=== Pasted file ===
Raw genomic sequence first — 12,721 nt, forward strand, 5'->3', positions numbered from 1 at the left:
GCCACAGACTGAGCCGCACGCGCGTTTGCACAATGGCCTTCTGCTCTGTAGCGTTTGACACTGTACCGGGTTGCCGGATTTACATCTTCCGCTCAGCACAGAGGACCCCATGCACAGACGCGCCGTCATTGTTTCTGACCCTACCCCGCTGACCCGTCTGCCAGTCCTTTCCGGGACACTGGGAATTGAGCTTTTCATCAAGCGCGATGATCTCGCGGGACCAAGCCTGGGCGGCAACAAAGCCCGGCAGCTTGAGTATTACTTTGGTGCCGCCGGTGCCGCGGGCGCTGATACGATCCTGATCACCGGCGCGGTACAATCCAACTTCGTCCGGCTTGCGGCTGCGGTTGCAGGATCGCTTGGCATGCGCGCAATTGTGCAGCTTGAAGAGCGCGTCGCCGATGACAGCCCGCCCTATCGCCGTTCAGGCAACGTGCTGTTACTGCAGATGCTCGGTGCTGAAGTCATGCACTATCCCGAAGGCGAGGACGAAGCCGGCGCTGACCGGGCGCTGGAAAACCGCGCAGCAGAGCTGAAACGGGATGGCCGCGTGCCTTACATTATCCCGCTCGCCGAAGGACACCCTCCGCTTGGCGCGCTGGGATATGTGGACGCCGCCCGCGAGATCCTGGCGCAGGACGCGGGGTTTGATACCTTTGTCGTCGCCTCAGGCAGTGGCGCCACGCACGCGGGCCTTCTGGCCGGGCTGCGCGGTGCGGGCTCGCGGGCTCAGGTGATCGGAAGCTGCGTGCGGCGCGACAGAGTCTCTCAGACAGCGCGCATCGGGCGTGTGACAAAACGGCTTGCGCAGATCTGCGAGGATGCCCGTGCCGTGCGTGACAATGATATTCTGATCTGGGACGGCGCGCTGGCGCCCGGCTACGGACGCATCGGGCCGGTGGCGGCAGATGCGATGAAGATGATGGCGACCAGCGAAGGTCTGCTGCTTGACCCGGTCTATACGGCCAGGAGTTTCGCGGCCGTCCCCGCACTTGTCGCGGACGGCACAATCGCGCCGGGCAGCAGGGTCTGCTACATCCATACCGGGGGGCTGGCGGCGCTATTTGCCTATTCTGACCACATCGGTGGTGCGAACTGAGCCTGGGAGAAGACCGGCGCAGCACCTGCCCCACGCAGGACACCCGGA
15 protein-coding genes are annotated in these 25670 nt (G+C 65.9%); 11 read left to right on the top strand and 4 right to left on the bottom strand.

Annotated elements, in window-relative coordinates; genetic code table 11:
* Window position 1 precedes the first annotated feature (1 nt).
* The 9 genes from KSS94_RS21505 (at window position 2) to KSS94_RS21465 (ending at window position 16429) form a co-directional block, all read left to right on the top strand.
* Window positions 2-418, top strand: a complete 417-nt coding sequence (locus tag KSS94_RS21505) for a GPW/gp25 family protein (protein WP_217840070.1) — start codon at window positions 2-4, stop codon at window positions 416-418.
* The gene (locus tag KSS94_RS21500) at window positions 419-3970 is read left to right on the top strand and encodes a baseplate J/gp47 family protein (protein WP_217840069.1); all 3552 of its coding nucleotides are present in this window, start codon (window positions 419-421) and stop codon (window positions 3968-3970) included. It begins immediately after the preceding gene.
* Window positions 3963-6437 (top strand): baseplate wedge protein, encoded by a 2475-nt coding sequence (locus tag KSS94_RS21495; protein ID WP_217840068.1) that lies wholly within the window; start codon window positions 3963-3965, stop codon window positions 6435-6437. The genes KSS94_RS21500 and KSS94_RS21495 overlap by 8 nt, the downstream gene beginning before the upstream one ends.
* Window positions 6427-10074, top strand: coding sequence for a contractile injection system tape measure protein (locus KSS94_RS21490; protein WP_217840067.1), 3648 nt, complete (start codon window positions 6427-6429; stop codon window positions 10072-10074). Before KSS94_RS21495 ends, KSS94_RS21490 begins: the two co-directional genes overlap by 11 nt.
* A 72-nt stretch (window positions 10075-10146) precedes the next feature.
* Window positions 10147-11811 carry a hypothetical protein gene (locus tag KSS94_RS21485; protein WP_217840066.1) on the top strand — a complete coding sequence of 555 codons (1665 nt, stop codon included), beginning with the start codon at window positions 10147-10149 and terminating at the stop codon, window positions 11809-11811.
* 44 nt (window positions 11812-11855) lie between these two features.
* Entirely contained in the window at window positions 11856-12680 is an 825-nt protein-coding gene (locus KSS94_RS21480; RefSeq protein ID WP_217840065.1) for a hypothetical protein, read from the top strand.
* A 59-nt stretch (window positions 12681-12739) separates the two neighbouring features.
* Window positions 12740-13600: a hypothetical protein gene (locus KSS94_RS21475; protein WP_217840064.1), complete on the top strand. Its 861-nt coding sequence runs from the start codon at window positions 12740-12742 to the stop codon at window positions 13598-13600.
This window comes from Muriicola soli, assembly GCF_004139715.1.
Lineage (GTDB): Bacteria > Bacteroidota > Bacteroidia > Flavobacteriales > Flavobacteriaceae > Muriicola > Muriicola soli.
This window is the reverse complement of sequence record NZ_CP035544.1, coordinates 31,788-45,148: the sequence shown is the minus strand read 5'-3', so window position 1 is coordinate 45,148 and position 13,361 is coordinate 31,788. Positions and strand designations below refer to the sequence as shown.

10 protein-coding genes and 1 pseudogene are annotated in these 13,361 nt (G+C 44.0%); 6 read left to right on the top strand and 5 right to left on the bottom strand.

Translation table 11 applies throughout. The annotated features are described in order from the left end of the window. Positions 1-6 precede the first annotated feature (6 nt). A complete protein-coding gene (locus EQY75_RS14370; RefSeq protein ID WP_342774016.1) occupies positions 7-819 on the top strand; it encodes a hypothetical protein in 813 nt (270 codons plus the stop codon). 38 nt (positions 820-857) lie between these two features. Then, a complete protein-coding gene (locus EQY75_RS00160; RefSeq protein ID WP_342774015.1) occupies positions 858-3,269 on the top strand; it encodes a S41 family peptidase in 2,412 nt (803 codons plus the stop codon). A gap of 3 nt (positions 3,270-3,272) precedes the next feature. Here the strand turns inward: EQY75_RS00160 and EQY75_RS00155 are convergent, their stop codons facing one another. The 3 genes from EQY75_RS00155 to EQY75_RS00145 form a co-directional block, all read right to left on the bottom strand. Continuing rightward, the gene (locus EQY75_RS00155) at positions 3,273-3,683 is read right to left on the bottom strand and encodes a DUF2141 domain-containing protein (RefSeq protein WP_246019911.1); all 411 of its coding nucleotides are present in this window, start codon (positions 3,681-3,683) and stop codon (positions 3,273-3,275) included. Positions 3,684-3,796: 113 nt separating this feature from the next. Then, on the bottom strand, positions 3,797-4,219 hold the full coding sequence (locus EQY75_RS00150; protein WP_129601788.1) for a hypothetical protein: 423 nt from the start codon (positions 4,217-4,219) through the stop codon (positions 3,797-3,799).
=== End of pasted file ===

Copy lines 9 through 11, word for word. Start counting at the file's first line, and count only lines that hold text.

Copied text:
* Window positions 3963-6437 (top strand): baseplate wedge protein, encoded by a 2475-nt coding sequence (locus tag KSS94_RS21495; protein ID WP_217840068.1) that lies wholly within the window; start codon window positions 3963-3965, stop codon window positions 6435-6437. The genes KSS94_RS21500 and KSS94_RS21495 overlap by 8 nt, the downstream gene beginning before the upstream one ends.
* Window positions 6427-10074, top strand: coding sequence for a contractile injection system tape measure protein (locus KSS94_RS21490; protein WP_217840067.1), 3648 nt, complete (start codon window positions 6427-6429; stop codon window positions 10072-10074). Before KSS94_RS21495 ends, KSS94_RS21490 begins: the two co-directional genes overlap by 11 nt.
* A 72-nt stretch (window positions 10075-10146) precedes the next feature.